Ask the experts
Which exercises will help me get rid of my love handles?
Unfortunately, you cannot spot reduce or target a specific area of your body for fat reduction. It would be nice if you could get on the elliptical machine and say, "Okay, burn fat from my thighs today" or "Okay, sit-ups, get rid of my love handles," but that's not how it works. Instead, fat is stored in special fat cells called adipocytes, which are located all over your body. The trick to reducing fat and losing weight is to stimulate adipocytes to release their stored fat and have the muscles burn it up. Exercise will do that for you, and here's how it works.
When you start to exercise, hormones like norepinephrine (adrenaline) are released into the bloodstream and transported via the circulation to adipocytes all over the body. When these hormones reach the adipocytes, they trigger special chemical messengers that instruct the adipocytes to release fat, and just like a balloon that shrinks when you let air out of it, adipocytes shrink when they release fat. The released fat then circulates in the blood to the muscles which burn it up for fuel (just like an automobile engine burns gasoline for fuel). You lose weight when adipocytes release their stored fat and shrink, and muscles burn up the fat.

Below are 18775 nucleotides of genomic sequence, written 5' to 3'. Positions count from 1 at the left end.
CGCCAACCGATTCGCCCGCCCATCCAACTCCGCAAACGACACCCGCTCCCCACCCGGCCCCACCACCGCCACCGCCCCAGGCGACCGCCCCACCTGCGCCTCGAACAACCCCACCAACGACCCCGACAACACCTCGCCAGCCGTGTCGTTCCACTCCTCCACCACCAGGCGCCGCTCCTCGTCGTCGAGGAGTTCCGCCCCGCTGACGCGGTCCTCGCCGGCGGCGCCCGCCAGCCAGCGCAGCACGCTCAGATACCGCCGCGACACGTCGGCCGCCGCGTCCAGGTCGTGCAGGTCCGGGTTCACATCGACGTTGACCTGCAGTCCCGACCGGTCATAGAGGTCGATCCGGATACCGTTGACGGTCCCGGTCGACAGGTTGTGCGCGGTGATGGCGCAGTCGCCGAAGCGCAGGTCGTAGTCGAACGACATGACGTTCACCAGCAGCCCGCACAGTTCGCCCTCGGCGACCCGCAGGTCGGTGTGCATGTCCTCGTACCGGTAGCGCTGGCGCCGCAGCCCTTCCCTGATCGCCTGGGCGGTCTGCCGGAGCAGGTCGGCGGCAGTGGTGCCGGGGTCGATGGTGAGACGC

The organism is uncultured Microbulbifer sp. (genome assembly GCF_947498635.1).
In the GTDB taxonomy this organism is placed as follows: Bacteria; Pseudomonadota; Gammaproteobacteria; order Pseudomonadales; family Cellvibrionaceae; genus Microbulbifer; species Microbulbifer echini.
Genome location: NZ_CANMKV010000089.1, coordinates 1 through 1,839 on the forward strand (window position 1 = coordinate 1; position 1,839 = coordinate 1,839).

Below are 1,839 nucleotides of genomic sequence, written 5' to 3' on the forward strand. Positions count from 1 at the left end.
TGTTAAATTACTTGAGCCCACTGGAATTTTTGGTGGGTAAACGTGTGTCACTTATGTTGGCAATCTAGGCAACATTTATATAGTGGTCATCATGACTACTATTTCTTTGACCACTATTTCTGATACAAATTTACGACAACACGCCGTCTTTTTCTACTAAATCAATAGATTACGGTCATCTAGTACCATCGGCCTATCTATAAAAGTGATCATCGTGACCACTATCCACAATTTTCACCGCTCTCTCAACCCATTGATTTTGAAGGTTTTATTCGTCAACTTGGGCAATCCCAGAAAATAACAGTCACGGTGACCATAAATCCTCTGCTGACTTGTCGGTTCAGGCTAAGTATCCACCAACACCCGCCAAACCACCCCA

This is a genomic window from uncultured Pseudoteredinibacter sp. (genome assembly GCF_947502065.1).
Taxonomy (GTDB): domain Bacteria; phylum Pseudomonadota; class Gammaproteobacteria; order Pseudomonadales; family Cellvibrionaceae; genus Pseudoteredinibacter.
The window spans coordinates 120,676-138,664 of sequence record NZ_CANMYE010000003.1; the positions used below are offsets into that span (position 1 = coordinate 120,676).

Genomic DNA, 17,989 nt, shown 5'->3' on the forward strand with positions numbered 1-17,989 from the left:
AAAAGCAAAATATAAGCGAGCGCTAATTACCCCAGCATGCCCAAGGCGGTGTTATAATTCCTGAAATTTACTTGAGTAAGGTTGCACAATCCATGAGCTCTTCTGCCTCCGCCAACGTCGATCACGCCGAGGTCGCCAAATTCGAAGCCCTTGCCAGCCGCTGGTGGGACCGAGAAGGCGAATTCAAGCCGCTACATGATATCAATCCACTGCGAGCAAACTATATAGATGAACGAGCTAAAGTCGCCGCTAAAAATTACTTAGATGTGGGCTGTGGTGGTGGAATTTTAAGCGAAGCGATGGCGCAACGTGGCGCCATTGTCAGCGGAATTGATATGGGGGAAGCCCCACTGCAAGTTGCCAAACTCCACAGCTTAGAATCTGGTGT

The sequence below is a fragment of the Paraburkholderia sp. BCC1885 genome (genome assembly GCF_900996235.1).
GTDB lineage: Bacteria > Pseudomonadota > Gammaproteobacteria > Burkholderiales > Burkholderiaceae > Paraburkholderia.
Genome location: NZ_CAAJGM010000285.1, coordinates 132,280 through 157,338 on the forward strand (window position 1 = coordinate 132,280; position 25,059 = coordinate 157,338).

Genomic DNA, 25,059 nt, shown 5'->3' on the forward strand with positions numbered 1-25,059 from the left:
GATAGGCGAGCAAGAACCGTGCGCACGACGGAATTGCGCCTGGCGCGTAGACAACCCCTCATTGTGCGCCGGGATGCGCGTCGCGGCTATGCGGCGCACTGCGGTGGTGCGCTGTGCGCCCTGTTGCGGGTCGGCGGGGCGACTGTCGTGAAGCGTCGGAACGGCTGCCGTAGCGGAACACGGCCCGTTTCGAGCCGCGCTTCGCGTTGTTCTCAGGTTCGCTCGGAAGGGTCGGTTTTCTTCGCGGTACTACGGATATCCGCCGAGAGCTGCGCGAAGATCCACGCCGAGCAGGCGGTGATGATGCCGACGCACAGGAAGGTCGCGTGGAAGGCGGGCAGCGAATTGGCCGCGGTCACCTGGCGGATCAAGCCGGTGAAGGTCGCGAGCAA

As for spot reducing, you can't do it because you have no control over which adipocytes release fat when you start to exercise. We all have a consistent pattern of weight loss and weight gain (you may lose fat in your face first and your love handles last), but you can't control the pattern. The good news is that all aerobic exercise stimulates adipocytes to give up their fat (including the ones in your love handles), and resistance exercises like weightlifting and abdominal exercises will tone up muscles under excess fat. In fact, you could tighten up your waist and loosen your slacks with abdominal exercises even if you didn't lose your love handles.
To maximize the health and fitness benefits of exercise, I recommend that you build up to three to five times per week of aerobic exercise for 30 minutes a session and perform resistance exercise two to three times per week. All abdominal exercises on the floor will help, and I also often suggest side bends, trunk rotations, and full-body exercises like squats to help tone up the waist. As always, if you haven't exercised in a while, check with your doctor before beginning any exercise program.
Medically reviewed by Robert Bargar, MD; Board Certification in Public Health & General Preventive Medicine